Designer collaborators: Arch. Renato Peroli, Arch. Serena Sorio
Metal work, window and doorframes: Mario Spezia
Steel window and doorframe profiles: Palladio Spa, San Biagio di Callata, Treviso, Studio d'Ingegneria Novarini Rampo
Location: Isola della Scala, Provincia di Verona
Client: Farm company
Time of construction: 2004-2006 Oratory, 2008-2012 Main building
Photos: Andrea Meneghelli
The construction of Corte Casalbergo began at the end of the XV century, and between the end of the 1800s and early 1900s it reached its maximum extension with more than 500 people between residents and workers. However, in the 1950s the Corte was abandoned.
The restoration project had certain aims: re-establish the farming activities within a unitary and organized relationship with the historic site; sustainable intervention; the potential promotion of the agricultural culture and landscape.
Restoration work began in 2004, initially of Saint Anthony’s Oratory (XVII century) which has very deep roots in the people’s memory.
Restoration to the Corte began in 2008, first with the main house, addressed to recovering the buildings for uses that both maintain the ties between the rural and the cultural spheres, associated with new residential styles.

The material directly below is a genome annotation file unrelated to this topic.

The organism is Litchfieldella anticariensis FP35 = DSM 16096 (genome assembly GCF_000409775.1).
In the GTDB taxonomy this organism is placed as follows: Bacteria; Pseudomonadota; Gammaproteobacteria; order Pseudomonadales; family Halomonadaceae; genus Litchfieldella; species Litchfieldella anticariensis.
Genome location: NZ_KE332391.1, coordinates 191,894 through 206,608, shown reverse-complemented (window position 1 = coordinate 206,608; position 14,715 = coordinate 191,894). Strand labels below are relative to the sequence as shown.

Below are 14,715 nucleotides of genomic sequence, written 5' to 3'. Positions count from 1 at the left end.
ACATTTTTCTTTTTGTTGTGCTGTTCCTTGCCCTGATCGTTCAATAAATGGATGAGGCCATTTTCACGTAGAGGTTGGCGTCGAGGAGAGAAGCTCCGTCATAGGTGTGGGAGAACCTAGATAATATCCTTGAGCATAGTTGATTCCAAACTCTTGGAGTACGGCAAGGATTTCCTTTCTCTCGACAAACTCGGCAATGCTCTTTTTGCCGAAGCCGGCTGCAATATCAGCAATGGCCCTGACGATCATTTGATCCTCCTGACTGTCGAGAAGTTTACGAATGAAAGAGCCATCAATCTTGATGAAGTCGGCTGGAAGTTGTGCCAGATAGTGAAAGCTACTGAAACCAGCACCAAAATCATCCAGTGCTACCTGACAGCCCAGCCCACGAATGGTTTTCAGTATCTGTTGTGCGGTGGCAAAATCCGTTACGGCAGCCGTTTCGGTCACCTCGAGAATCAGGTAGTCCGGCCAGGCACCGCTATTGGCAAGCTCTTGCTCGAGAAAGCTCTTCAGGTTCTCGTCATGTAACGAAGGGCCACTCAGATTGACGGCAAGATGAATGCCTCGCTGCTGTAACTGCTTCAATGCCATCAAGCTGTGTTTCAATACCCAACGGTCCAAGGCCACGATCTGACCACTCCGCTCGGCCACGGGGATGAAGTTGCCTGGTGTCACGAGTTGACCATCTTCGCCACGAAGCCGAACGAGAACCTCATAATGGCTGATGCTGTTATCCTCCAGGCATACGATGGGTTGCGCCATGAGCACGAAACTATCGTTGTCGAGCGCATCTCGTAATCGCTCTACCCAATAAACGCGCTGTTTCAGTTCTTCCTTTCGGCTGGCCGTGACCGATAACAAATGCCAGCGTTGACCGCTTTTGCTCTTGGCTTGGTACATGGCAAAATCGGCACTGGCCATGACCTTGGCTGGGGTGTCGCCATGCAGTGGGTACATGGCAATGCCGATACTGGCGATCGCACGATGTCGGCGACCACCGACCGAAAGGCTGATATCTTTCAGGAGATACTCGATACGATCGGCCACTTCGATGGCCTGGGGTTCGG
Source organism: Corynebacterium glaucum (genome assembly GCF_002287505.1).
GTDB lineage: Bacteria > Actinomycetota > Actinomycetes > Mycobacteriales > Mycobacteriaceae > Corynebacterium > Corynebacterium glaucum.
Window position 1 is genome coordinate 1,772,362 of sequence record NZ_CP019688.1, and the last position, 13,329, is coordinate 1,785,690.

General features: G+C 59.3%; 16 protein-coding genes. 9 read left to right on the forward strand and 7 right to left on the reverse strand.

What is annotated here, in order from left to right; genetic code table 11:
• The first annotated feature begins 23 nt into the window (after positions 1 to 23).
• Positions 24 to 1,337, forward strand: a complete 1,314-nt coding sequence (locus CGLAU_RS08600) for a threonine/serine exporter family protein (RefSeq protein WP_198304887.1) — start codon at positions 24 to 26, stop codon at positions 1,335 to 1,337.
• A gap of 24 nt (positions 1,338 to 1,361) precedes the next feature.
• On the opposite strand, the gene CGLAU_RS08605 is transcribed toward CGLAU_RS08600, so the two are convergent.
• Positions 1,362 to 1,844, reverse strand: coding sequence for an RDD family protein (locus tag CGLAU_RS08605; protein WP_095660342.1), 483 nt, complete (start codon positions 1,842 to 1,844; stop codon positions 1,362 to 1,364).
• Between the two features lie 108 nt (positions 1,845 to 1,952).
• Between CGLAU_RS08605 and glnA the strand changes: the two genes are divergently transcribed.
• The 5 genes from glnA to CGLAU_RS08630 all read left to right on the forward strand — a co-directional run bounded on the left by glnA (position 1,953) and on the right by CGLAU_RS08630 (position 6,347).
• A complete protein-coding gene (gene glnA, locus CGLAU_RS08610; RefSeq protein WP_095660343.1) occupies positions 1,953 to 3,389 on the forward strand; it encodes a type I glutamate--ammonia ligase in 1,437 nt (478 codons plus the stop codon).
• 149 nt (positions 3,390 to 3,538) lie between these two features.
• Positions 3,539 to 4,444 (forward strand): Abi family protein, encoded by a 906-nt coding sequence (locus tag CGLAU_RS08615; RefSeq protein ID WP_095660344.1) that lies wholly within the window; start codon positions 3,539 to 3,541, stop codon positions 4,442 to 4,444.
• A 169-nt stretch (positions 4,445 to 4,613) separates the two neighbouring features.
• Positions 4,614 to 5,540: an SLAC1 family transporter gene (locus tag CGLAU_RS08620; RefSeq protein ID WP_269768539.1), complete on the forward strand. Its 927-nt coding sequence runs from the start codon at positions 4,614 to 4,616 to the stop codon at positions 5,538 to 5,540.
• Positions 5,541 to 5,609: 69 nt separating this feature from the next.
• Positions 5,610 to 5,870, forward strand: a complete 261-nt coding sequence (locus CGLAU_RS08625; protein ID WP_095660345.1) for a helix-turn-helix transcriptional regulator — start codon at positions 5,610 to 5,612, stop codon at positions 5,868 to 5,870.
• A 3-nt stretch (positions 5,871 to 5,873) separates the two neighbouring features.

The project prefers sustainable solutions, in terms of energy saving and environmental quality, adopting, among others, fine water purification, recovering the rainwater, domotic plant management, the use of geothermal energy and integrated solar panels, etc.
The main house (XV-XX centuries) was renovated and converted into an agritourism, a presentation area for the rice production, a meeting and convention hall. The nearby rustic building, which is used to sell the “Vialone nano – IGP” rice, contains the historic farming equipment.
Work then began to renovate the two buildings for residential use.
The stables, drying rooms, tobacco working buildings, have not been included in the recovery project as yet, but some of them will be used to form a museum.
The restoration of Corte Casalbergo is an excellent example of how abandoned historic, cultural and rural architecture can be restored in a way to fully safeguard the rural landscape.
Steel was widely used to close the large arches on the south side: the use of narrow steel profiles for the frames does not affect the appearance of this ancient building, just the opposite. Instead of following the openings of the arches, a steel portal structure has been made which is independent from the walls, and contains the window and doorframes.
By Fiorenzo Meneghelli
Acciaio Arte Architettura 54